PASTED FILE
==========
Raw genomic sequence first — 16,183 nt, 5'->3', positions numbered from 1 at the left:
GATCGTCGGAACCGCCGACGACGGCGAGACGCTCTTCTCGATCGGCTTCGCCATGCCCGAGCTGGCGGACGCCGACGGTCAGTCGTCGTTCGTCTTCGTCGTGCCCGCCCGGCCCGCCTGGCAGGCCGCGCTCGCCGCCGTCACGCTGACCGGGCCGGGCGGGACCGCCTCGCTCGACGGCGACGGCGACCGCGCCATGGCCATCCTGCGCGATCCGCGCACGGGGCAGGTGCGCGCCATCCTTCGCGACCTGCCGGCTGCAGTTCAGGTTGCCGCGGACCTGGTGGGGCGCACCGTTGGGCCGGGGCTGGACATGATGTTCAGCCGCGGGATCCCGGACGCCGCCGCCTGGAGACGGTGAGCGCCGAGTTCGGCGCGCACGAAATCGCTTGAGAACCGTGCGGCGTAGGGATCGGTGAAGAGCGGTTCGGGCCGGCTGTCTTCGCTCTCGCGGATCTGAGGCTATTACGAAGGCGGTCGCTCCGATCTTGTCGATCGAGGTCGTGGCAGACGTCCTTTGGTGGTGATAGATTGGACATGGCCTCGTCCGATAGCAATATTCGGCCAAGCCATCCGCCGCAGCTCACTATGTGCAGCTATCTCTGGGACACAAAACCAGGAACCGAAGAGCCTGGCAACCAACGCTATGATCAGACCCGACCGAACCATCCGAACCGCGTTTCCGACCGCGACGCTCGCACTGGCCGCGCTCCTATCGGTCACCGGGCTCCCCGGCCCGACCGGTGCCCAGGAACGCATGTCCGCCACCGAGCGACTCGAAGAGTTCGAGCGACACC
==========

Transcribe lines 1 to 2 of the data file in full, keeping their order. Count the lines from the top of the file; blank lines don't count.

Raw genomic sequence first — 16,183 nt, 5'->3', positions numbered from 1 at the left:
GATCGTCGGAACCGCCGACGACGGCGAGACGCTCTTCTCGATCGGCTTCGCCATGCCCGAGCTGGCGGACGCCGACGGTCAGTCGTCGTTCGTCTTCGTCGTGCCCGCCCGGCCCGCCTGGCAGGCCGCGCTCGCCGCCGTCACGCTGACCGGGCCGGGCGGGACCGCCTCGCTCGACGGCGACGGCGACCGCGCCATGGCCATCCTGCGCGATCCGCGCACGGGGCAGGTGCGCGCCATCCTTCGCGACCTGCCGGCTGCAGTTCAGGTTGCCGCGGACCTGGTGGGGCGCACCGTTGGGCCGGGGCTGGACATGATGTTCAGCCGCGGGATCCCGGACGCCGCCGCCTGGAGACGGTGAGCGCCGAGTTCGGCGCGCACGAAATCGCTTGAGAACCGTGCGGCGTAGGGATCGGTGAAGAGCGGTTCGGGCCGGCTGTCTTCGCTCTCGCGGATCTGAGGCTATTACGAAGGCGGTCGCTCCGATCTTGTCGATCGAGGTCGTGGCAGACGTCCTTTGGTGGTGATAGATTGGACATGGCCTCGTCCGATAGCAATATTCGGCCAAGCCATCCGCCGCAGCTCACTATGTGCAGCTATCTCTGGGACACAAAACCAGGAACCGAAGAGCCTGGCAACCAACGCTATGATCAGACCCGACCGAACCATCCGAACCGCGTTTCCGACCGCGACGCTCGCACTGGCCGCGCTCCTATCGGTCACCGGGCTCCCCGGCCCGACCGGTGCCCAGGAACGCATGTCCGCCACCGAGCGACTCGAAGAGTTCGAGCGACACC